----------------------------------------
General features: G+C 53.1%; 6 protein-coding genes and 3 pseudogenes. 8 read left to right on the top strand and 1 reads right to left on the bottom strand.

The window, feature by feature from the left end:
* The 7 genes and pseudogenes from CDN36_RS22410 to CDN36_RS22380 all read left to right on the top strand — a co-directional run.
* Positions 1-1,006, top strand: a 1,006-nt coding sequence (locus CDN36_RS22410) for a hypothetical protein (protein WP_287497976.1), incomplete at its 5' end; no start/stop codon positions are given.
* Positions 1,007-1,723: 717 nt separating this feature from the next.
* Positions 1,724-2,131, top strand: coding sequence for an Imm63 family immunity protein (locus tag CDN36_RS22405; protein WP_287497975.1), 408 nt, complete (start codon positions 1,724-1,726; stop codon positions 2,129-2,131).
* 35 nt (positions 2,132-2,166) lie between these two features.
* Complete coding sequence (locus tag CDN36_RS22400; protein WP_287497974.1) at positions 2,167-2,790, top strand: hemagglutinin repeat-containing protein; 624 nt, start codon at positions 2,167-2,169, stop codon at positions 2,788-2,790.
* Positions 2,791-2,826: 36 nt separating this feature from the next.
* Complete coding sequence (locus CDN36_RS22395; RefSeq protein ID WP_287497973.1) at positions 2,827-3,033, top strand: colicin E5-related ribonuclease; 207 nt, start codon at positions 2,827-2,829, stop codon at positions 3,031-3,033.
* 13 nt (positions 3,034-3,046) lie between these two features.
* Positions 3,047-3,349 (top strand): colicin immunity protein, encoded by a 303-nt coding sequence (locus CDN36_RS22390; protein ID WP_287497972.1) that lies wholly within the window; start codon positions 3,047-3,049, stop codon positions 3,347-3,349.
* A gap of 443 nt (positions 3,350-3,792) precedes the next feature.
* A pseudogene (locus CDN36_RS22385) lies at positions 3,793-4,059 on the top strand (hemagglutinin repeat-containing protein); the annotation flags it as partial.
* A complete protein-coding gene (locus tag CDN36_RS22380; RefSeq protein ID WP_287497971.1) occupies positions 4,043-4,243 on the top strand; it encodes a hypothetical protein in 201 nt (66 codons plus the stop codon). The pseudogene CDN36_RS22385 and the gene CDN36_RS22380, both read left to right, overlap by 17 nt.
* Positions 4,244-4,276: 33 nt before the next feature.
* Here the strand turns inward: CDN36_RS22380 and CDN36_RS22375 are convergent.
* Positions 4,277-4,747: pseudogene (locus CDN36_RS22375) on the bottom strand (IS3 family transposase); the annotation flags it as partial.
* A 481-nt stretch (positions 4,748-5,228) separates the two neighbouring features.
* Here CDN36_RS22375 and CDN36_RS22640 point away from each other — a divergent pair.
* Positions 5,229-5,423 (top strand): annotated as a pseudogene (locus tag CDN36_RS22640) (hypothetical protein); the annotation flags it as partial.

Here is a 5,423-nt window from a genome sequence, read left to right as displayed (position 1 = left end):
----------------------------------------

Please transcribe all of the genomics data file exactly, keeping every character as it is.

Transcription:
General features: G+C 53.1%; 6 protein-coding genes and 3 pseudogenes. 8 read left to right on the top strand and 1 reads right to left on the bottom strand.

The window, feature by feature from the left end:
* The 7 genes and pseudogenes from CDN36_RS22410 to CDN36_RS22380 all read left to right on the top strand — a co-directional run.
* Positions 1-1,006, top strand: a 1,006-nt coding sequence (locus CDN36_RS22410) for a hypothetical protein (protein WP_287497976.1), incomplete at its 5' end; no start/stop codon positions are given.
* Positions 1,007-1,723: 717 nt separating this feature from the next.
* Positions 1,724-2,131, top strand: coding sequence for an Imm63 family immunity protein (locus tag CDN36_RS22405; protein WP_287497975.1), 408 nt, complete (start codon positions 1,724-1,726; stop codon positions 2,129-2,131).
* 35 nt (positions 2,132-2,166) lie between these two features.
* Complete coding sequence (locus tag CDN36_RS22400; protein WP_287497974.1) at positions 2,167-2,790, top strand: hemagglutinin repeat-containing protein; 624 nt, start codon at positions 2,167-2,169, stop codon at positions 2,788-2,790.
* Positions 2,791-2,826: 36 nt separating this feature from the next.
* Complete coding sequence (locus CDN36_RS22395; RefSeq protein ID WP_287497973.1) at positions 2,827-3,033, top strand: colicin E5-related ribonuclease; 207 nt, start codon at positions 2,827-2,829, stop codon at positions 3,031-3,033.
* 13 nt (positions 3,034-3,046) lie between these two features.
* Positions 3,047-3,349 (top strand): colicin immunity protein, encoded by a 303-nt coding sequence (locus CDN36_RS22390; protein ID WP_287497972.1) that lies wholly within the window; start codon positions 3,047-3,049, stop codon positions 3,347-3,349.
* A gap of 443 nt (positions 3,350-3,792) precedes the next feature.
* A pseudogene (locus CDN36_RS22385) lies at positions 3,793-4,059 on the top strand (hemagglutinin repeat-containing protein); the annotation flags it as partial.
* A complete protein-coding gene (locus tag CDN36_RS22380; RefSeq protein ID WP_287497971.1) occupies positions 4,043-4,243 on the top strand; it encodes a hypothetical protein in 201 nt (66 codons plus the stop codon). The pseudogene CDN36_RS22385 and the gene CDN36_RS22380, both read left to right, overlap by 17 nt.
* Positions 4,244-4,276: 33 nt before the next feature.
* Here the strand turns inward: CDN36_RS22380 and CDN36_RS22375 are convergent.
* Positions 4,277-4,747: pseudogene (locus CDN36_RS22375) on the bottom strand (IS3 family transposase); the annotation flags it as partial.
* A 481-nt stretch (positions 4,748-5,228) separates the two neighbouring features.
* Here CDN36_RS22375 and CDN36_RS22640 point away from each other — a divergent pair.
* Positions 5,229-5,423 (top strand): annotated as a pseudogene (locus tag CDN36_RS22640) (hypothetical protein); the annotation flags it as partial.

Here is a 5,423-nt window from a genome sequence, read left to right as displayed (position 1 = left end):